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To tell SIL to bog off?

(113 Posts)
CurvyBlonde Tue 17-May-16 16:54:16

So I'm nearly 18 weeks of with dc1 who is much longed for and already the light of our lives. Myself and DH have already agreed that we intend to do attachment parenting and that the 3 of us is all that matters. I love my in laws and my family but we just want our baby to be our baby, not brought up by extended family.
SIL keeps making comments about how a baby shouldn't rule you, you rule it, we've declined a family holiday when DC will be around 4 months- as its 7hrs drive. For this I've been told I'm selfish and just because I've had a baby, doesn't mean they have to do what I want (I just suggested going somewhere closer to home). I've even offered to send DH and me and DC will stay home, but he doesn't want that. SIL also said that breastfeeding beyond 6m was 'wierd' and that her DD is perfect because of their parent style. After all this I got mad and told her 'we'll be parenting the way we want to, regardless of what you or the extended family think'. She's now not speaking to me. WWYD? I love extended family but our baby, our rules!

Kit2015 Tue 17-May-16 17:07:24

What do you mean by "the three of us is all that matters"?

Ultimately yes your baby your rules.

All I would say is that sometimes the best idea with listening to unwanted advice is smile and nod then do it how ever works for you .

Personally I couldn't have done a 7hr drive with DD when she was 4 months old it would of been tears all around. There also would of been no way I would of wanted DH to go.

Your SIL does sound slightly out of line with the breast feeding comments.

You don't know how you will feel after the birth you might change your mind about how you want to 'parent' 100 times before and after birth. Sometimes it's very easy to say how you will do something when you have no experience, and this can be quite annoying to hear when you have got experience.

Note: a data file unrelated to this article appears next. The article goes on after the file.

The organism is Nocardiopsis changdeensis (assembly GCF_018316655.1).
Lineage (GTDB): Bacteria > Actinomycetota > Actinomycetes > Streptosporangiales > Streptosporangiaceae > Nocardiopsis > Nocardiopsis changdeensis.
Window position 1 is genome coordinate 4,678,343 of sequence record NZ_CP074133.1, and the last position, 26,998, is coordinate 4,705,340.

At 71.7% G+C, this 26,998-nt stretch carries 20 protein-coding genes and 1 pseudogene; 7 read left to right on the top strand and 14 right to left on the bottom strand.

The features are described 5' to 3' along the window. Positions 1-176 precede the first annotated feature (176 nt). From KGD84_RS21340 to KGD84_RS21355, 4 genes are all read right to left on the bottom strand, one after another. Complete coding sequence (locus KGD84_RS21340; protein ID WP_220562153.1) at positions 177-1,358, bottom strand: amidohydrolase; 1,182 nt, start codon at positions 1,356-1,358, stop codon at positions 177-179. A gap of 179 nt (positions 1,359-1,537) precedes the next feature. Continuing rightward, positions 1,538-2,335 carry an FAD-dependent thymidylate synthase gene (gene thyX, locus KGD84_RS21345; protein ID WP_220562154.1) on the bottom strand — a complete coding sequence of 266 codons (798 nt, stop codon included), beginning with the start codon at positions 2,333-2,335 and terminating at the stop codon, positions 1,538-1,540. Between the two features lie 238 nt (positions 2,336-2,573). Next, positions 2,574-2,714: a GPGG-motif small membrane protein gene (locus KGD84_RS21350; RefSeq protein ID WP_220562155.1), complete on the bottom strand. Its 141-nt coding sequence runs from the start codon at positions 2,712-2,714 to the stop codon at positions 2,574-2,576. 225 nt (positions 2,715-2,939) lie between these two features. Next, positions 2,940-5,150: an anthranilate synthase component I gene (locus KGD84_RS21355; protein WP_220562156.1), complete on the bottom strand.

WorraLiberty Tue 17-May-16 17:10:35

Jesus, it's going to be a very long pregnancy and early years if you're already getting into this shit now.

Just smile and nod when your SIL gives her opinion and for the sake of peace and quiet, try to withhold yours. Particularly about your intended parenting style.

LagunaBubbles Tue 17-May-16 17:15:54

All it is is different views on parenting. You bring your child up the way you and your DH wish, does it matter what others think really? Not sure what you mean about the 3 of you being all that matters, personally the more people that loved my children the better.

OurBlanche Tue 17-May-16 17:17:22

No, don't smile and keep quiet. You have a better way of shutting her up:

Look her in the eye and cry "Why are you trying to ruin this for us? Why are you deliberately shitting all over your DBs first time at being a father? Why do you hate him so much?"

Keep up that line of defence, get your DH to say the same sort of thing "Why can't you just let Curvy and I enjoy being new parents? Why do you want to spoil this for us?"